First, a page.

By Amanda Lewis
By Inkoo Kang
By Calum Marsh
By Stephanie Zacharek
By Michael Atkinson
By Michael Atkinson
By Alan Scherstuhl
By Alan Scherstuhl
Billy Bob Thornton isn't going to snatch the matinee-idol title away from Tom Cruise, Kevin Costner or Denzel Washington anytime soon. At the age of 41, the former Hearts Afire regular is also a grizzled acting veteran of low-rent slasher flicks like Chopper Chicks in Zombietown and modest critical successes like the neo-noir gem One False Move (which he co-wrote), and his deep-fried mug says more about his growing up poor in tiny Malvern, Arkansas, than about signing autographs on Rodeo Drive.
Still, Billy Bob just might be the movie-star phenomenon of the year. On the strength of a quirky, homegrown feature called Sling Blade, which Thornton wrote, directed and starred in himself, this late bloomer landed an Academy Award nomination as best actor last week to go with the lavish praise already heaped on him by such Hollywood glamourpusses as Elizabeth Taylor, Clint Eastwood and Mel Gibson. What's more, fellow Arkansan Bill Clinton plans to screen this little deficit-buster (total budget: $1 million) at the White House.
What Thornton gives us here is a desire to communicate--and the kind of psychologically damaged but lovable hero mainstream movie audiences have been eating up since a fellow named Forrest Gump floated into the American consciousness three years ago. Billy Bob's creation, Karl Childers, has spent most of his life in what he calls "the nervous hospital," but in contrast to another inevitable Oscar nominee, Geoffrey Rush's traumatized piano prodigy in Shine, it isn't fear of Rachmaninoff--or even fatherly torment--that put him there. No, at the tender age of twelve, the slow-witted Karl killed his own mother and her illicit lover with a kaiser blade--"Some folks call it a sling blade," he explains dispassionately. As the movie opens, he's about to be released after 25 years in the nuthouse--an official decision the script doesn't adequately explain.
To be sure, Thornton's performance is an attention-getter of the first order. With his broad face screwed into a kind of gorilla bewilderment, Karl communicates largely with grunts, growls, hmmmmms and softly repeated phrases. "All right, then," he's always saying. He's a hillbilly primitive who's meant to scare the hell out of us in the film's first fifteen minutes, when, in a darkened doctor's office, he delivers a chilling monologue about his life and crimes to a pair of student newspaper reporters. A little later, after the state has dumped him back into the world (without benefit of job, lodging or guidance--really?), the audience learns to love him--much as it learned to love the Gumpster.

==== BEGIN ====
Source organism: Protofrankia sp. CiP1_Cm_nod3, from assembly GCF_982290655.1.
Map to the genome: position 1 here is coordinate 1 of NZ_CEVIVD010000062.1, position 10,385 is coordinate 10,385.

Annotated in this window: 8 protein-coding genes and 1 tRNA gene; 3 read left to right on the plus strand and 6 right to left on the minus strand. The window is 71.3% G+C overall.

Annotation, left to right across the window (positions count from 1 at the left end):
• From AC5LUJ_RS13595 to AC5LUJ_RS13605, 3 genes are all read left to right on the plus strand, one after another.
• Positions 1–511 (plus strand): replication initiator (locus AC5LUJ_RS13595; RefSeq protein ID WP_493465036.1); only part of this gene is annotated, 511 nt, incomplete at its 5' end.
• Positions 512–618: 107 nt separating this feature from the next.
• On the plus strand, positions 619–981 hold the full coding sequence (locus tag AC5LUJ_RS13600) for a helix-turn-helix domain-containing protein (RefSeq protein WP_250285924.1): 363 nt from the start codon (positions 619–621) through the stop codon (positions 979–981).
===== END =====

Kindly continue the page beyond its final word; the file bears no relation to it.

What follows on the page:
With his rough gray shirt buttoned to the top, high-water pants and big, blocky shoes, Karl's the picture of pained innocence--even though we know better. When he wanders out of the hospital carrying nothing more than six battered books strapped into a schoolboy's bundle, the image is complete. Due to his limited capacities, he's an avenging angel with the soul of a child--Lucifer by way of Steinbeck's Lenny--and we find ourselves rooting for him to keep his hurt at bay and the old demons bottled up.
That isn't easy--for Karl or for us. His own winning performance aside, Thornton ignores simple logic in quite a few places, and he liberally seasons Sling Blade with caricatures straight out of Baby's First Book of Southern Grotesques. There's Karl's new preteen friend, Frank Wheatley (Lucas Black), whose Old Testament-style boyhood is proving nearly as rough as Karl's was. There's Frank's mother, Linda (Natalie Canerday), a golden-hearted store clerk who takes in strays with an abandon bordering on folly: Five seconds after meeting her son's odd new friend Karl, she invites the stranger to move in with them--without any inkling of whether he's a harmless lunk, a possible molester...or even a murderer. Oh, well. Linda's already pals with her run-down, gossipy small town's obligatory suffering gay man (John Ritter in a nice turn of casting), and she's inexplicably sharing her bed with a vicious redneck schizophrenic named Doyle Hargraves (country star Dwight Yoakam), who's always getting drunk, beating the grits out of her and threatening the kid.
In case we haven't gotten quite enough Dixie Gothic, a gentle woman, also of modest mental gifts (Christy Ward), drops by to serve as Karl's one-time dinner date, and the two of them take a strange walk in the moonlight afterward. By all rights, the ghost of Flannery O'Connor could sue for plagiarism.
But it won't do to judge Billy Bob Thornton's dramatic lapses too harshly. Ordinarily, a million-dollar outlay wouldn't pay for half the fervid small-town atmosphere in this impressive first feature, and the plain-faced star has created in Karl Childers a character so haunted, unexpectedly funny and memorable that the big spenders hanging around the corner of Hollywood and Vine might do well to retire the village-idiot-as-hero trophy here and now--before Forrest Gump II gets a chance to break out that damn box of chocolates again.
Meanwhile, things are looking up for Thornton. Industry hype could make him the favorite to win the Oscar, and--after all his actorish tribulations and false starts--Miramax has signed him to a three-picture deal. No matter how you cut it, no one named Billy Bob has ever enjoyed a keener edge against the competition.
Written and directed by Billy Bob Thornton. With Billy Bob Thornton, Lucas Black, Natalie Canerday, John Ritter and Dwight Yoakam.
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